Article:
I repeat: finance capital is an integral part of a nation's economy. As it develops and expands: i) its reach extends beyond the national borders; and ii) it becomes the catalyst and enabler not only of the monetary relations but the economic relations as well. Globe-spanning operations of large corporations presuppose and rely on “sophisticated” capital markets.


As an example of economic relation, take the case of WalMart. The company produces virtually all its products in China. That is the main reason China has amassed $2 trillion reserves, about $800 billion of which is invested in treasuries.

Meanwhile, cheap imports from China enable WalMart to reduce the cost of living for all workers. That helps keep wages low and profits high for all corporations. At the same time, workers have to borrow the shortfall in their budgets due to their low wages. It is a perfect one-two punch.


The first and foremost order of a system is self-preservation. The “order” is not so much a conscious mandate but a built-in mechanism; a system without such mechanism could not exist and would not last.

Finance capital’s immediate self-interest, expansion through maximizing profit, collides with and contradicts its existence as a going concern. This is most vividly seen in the case of speculative capital – capital engaged in arbitrage. Arbitrage is self-destructive; it eliminates opportunities that give rise to it. The destruction you are seeing in all spheres of the economy, not in businesses anymore but in the business models, is the natural, necessary and inevitable consequence of what transpired in the past 35 years.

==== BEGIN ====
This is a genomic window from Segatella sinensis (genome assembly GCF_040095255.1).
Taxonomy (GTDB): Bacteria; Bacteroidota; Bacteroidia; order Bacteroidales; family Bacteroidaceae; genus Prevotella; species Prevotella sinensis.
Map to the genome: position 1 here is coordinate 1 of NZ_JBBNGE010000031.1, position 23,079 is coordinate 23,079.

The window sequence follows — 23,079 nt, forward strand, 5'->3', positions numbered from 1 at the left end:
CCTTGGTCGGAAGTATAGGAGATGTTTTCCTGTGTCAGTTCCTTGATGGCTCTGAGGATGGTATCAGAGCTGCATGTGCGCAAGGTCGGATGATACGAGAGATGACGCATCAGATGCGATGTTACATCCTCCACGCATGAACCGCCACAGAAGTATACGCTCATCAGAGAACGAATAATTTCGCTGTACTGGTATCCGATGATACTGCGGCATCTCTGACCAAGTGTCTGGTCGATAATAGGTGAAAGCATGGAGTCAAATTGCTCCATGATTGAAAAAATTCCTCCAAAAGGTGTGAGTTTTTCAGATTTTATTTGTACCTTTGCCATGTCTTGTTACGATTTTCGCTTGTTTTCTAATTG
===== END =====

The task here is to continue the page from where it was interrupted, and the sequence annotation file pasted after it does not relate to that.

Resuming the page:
That is where we stand now, where money, to the tune of $13 trillion that the U.S. government has committed to every sphere of economic activity, cannot solve an economic crisis. That is what is qualitatively different about this crisis. And that is why it is no use looking back at the past crises for solutions; none will be found.

Wednesday, April 22, 2009

A Good Man in a Bad Business

David Kellermann, the acting CFO of Freddie Mac, was found dead of apparent suicide. He was 41.

Alas, poor David Kellermann. I knew him not. The news reports said that he was a “hard worker”, “a good guy”, with “extraordinary work ethic” and “integrity”. His apparent suicide in a weird way confirms that; imagine a good man with extraordinary integrity witnessing the going-ons in the mortgage industry. But being good is not enough. Like the charitable work of society ladies – sending get-well cards to wounded soldiers – it could be perfectly useless. Like the cultural activities of financiers – takeover artists underwriting operas – it could be downright detrimental. Sartre developed the notion of praxis – the activity of an individual or group in an organization with an eye toward some end – precisely to reach beyond the inadequacy of this in-itself do-gooding.

I cannot speculate on what David Kellermann was going through; if I did that I would be writing fiction. But I am certain that he did not know about the history of the destruction of Fannie Mae and Freddie Mac that I chronicled in three parts here, here and here. Had he known, he would have been a more cynical man, but he would be alive now.

Sometimes ignorance is bliss. Sometimes it kills you. Poor David Kellermann.

Tuesday, April 7, 2009

An Analysis of International Monetary Relations – Part 1: How We Got Here